Wednesday, September 3, 2008


This may be new only to me, but I love it anyway.

One of the things I like about a car trip, if I'm not driving, is that bright expanse of free time. Really free. I can't do dishes, or laundry, or weed the flower beds. I have to sit, and if I'm going to do something, the options are limited. Reading, going over my music, crocheting, or what I did yesterday, beading.

I worked on Button Stack Bracelets, finishing three I'd already started, and almost a fourth, brand-new one. On that one, I did all the button stacks first, and then turned my focus to creating the chain to put the stacks on. Now, where was that 20-gauge gold wire...?

Oh, no! I was sure I'd put it in, but it was nowhere to be found! I stared at what I had, a spool of 24-gauge that was much finer than I'd want to use for a bracelet chain. What to do?

Ooooh. The idea was ripe for the plucking, and solved a problem that had nothing to do with the lost wire: I don't like it when the end of a wire can be felt, and when I'm doing a wire wrap on a bead, that happens all too often. Up until yesterday, the only solution was to struggle with the wire until it would properly tuck in, or file the end down if it proved too stubborn.

But what if I worked with a fine wire, doubled?

Here's what I came up with:

Gather your tools and materials--

Two sizes of wire shown for comparison

  • 24-guage wire

  • Wire snips

  • Round nose pliers

  • Flat nose pliers

  • Bead

Cut a length of wire about six inches long, then fold it in half.

Loop it over one side and pull taut

Flatten the doubled end with your flat nose pliers as tightly as you can.


Measure your folded wire against the bead you'll be using, leaving enough length for wire wraps on both ends.

That looks about right

Start a "regular" wire wrap, working with the cut ends of the wire

So far, so normal

When you've done a wrap and a half or so, lay the ends flat against the rest of the wire length. If your wire ends are longer than the bead you're using, snip them off.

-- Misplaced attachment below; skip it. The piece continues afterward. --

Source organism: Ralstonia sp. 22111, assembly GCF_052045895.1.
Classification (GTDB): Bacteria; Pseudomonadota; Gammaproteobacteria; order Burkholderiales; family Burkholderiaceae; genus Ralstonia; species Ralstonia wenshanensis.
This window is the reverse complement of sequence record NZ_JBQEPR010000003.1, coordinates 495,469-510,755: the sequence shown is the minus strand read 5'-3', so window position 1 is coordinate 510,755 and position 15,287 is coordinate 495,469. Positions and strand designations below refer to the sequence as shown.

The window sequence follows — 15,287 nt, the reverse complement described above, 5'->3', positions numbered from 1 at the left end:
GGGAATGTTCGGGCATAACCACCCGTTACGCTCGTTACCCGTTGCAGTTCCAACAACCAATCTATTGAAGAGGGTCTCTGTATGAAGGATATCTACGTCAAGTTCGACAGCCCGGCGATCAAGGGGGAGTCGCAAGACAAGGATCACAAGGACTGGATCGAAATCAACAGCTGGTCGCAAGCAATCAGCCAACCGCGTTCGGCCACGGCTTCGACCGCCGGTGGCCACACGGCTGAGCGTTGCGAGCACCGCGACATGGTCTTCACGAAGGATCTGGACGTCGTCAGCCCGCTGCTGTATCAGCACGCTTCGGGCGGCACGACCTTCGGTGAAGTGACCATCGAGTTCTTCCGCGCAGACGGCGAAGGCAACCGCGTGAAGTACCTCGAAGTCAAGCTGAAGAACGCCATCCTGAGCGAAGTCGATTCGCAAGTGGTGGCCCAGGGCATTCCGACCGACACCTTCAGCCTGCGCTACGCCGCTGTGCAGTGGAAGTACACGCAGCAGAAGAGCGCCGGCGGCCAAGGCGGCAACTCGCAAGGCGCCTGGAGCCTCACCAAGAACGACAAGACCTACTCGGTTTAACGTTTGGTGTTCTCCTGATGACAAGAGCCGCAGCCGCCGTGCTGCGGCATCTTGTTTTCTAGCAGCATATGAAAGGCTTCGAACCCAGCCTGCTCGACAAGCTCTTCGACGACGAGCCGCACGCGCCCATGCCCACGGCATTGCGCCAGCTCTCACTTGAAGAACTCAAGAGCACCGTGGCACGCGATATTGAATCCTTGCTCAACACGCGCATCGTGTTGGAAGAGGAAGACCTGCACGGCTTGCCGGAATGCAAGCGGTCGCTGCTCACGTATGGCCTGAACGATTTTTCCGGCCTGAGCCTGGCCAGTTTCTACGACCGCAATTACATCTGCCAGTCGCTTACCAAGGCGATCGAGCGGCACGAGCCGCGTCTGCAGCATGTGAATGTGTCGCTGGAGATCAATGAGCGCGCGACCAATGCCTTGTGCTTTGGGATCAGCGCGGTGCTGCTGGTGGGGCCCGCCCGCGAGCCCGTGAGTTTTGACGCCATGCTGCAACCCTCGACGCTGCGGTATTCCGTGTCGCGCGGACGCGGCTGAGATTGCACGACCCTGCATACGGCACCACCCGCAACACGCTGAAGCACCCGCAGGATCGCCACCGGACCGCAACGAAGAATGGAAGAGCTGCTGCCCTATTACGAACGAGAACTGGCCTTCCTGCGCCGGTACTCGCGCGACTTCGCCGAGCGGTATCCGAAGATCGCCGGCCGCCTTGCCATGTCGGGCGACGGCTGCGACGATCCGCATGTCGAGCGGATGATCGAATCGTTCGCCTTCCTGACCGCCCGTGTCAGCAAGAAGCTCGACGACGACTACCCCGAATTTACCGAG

Those ends will be hidden inside the bead

Slip the bead over the doubled end of the wire, and complete the wrap. I've shown what would be the first bead in an assembly, and not left it open to accept another.

No sharp ends anywhere

If you cut your folded wire extra long, you can have extra fun.

Curls and loops

More curls and loops

I finished the bracelet this morning, and am quite pleased with it. The photo with the brown background is the truer color. There's actually no blue in the bracelet at all.

Brown Button Stack Bracelet

Same bracelet, but taken in the shade


Kathy said...

Gorgeously stunning bracelet lady!! My husband is a trucker & we own our own semi so many times if I want to see him I go on the road with him & I also sooo enjoy the whole "NOT" being able to do house tasks & find myself devouring a book a day, crocheting & beading & writing. Ohh and window daydreaming watching the world go by. You brought up fond memories on the road & your creations are absolutely fantastical!!!

Debbie said...

oh that is so beautiful

Mokihana said...

That's just wonderful! I've done a lot of wire-wrapping, but never with doubled wire. Thanks for a great tutorial...

Cate Holst said...

Wow, your work is amazing!!

Cami said...

I'm impressed!!

Danielle Renee' said...

You have displayed some incredibly creative ideas. Beautiful jewelry and fun to make. Fantastic! Thank you for sharing.

girl @ Silk Bouquets said...

wow, what a fantastic craft, very creative. Such a nice tutorial, so easy to follow:)

jewelry boxes for girls said...

That bracelet is gorgeous, I like the finish product, lovely piece of jewelry.

By The Sea Jewelry said...

Beautiful jewelry. I love the use of old buttons. My Nana had a huge tin full many moons ago and I remember going through them like they were a treasure.

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